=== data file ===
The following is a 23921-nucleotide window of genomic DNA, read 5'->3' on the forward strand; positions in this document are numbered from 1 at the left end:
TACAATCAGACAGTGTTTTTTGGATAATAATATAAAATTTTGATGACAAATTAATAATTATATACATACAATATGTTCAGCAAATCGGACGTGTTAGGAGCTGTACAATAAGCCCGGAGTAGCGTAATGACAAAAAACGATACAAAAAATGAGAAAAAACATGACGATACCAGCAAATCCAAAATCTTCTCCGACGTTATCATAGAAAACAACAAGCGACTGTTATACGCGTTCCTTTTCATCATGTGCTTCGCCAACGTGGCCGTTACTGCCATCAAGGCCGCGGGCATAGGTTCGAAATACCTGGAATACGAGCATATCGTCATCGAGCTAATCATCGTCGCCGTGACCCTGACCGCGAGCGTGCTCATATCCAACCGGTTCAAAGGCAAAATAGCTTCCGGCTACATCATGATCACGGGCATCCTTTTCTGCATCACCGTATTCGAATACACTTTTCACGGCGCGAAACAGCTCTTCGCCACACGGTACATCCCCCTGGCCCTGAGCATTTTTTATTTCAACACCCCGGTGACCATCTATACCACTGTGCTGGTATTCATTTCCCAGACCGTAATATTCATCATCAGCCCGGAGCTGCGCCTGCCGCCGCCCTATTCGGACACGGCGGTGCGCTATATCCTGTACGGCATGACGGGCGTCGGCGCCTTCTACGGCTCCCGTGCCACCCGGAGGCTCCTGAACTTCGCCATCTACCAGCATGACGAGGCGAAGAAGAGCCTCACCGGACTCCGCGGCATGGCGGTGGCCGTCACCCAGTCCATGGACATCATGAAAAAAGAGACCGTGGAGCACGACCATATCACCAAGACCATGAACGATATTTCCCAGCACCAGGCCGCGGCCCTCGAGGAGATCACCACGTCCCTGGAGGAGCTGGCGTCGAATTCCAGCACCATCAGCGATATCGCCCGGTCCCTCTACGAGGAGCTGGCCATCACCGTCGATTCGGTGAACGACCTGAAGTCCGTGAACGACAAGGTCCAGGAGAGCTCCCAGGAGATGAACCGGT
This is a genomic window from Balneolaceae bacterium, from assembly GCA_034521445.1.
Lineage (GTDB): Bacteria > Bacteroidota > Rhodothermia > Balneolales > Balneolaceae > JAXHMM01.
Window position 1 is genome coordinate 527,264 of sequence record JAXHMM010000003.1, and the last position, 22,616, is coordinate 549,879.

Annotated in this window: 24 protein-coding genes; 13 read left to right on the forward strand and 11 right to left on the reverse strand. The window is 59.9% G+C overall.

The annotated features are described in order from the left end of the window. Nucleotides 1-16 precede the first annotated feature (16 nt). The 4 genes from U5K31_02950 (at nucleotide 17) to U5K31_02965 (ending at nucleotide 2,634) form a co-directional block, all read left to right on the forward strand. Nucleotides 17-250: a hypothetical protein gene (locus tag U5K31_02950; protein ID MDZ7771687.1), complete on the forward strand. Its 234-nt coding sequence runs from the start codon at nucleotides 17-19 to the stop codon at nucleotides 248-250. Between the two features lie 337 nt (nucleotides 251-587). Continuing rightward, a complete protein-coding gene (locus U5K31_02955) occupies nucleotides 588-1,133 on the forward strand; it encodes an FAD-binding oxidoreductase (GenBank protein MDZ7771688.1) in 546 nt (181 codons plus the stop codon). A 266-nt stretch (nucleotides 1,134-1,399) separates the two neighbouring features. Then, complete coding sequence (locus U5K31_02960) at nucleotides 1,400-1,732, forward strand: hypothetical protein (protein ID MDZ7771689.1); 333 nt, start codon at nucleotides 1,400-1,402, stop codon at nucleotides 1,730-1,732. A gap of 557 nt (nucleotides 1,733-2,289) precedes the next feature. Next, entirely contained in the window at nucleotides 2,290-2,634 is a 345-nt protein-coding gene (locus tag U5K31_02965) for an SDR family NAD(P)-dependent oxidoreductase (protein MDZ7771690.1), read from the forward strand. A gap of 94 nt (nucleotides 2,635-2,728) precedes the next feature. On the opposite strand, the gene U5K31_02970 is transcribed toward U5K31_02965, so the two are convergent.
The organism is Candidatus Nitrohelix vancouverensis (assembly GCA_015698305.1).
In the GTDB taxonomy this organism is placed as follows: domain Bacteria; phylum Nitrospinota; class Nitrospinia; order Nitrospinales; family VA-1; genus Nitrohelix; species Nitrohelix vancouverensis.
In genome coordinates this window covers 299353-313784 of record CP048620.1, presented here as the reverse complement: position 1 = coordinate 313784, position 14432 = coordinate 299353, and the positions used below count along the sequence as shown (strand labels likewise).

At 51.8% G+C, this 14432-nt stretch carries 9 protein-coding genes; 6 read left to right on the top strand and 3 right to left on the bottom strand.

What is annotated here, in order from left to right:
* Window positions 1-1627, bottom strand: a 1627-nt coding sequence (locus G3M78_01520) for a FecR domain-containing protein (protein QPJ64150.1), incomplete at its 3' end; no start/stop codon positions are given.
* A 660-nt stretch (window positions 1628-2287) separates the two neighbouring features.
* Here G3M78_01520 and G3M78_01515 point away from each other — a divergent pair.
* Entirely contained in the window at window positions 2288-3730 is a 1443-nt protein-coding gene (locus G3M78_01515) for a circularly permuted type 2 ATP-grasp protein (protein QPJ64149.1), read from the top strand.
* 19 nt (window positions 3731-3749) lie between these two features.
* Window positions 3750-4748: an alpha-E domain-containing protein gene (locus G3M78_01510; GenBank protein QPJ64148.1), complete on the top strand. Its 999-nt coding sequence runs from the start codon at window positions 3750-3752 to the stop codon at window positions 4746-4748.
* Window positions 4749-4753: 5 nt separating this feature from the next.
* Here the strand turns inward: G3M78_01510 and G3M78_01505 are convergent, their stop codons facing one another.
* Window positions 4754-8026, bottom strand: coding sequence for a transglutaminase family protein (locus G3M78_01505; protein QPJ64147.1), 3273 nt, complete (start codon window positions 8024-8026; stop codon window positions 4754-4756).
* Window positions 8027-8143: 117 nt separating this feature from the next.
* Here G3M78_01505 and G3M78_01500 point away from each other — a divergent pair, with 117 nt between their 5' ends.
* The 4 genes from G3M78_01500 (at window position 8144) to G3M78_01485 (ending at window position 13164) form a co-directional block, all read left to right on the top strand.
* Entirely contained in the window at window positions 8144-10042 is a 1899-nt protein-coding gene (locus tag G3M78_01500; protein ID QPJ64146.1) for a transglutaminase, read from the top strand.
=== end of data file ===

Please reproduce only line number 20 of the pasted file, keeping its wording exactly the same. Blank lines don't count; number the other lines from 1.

* Here the strand turns inward: G3M78_01510 and G3M78_01505 are convergent, their stop codons facing one another.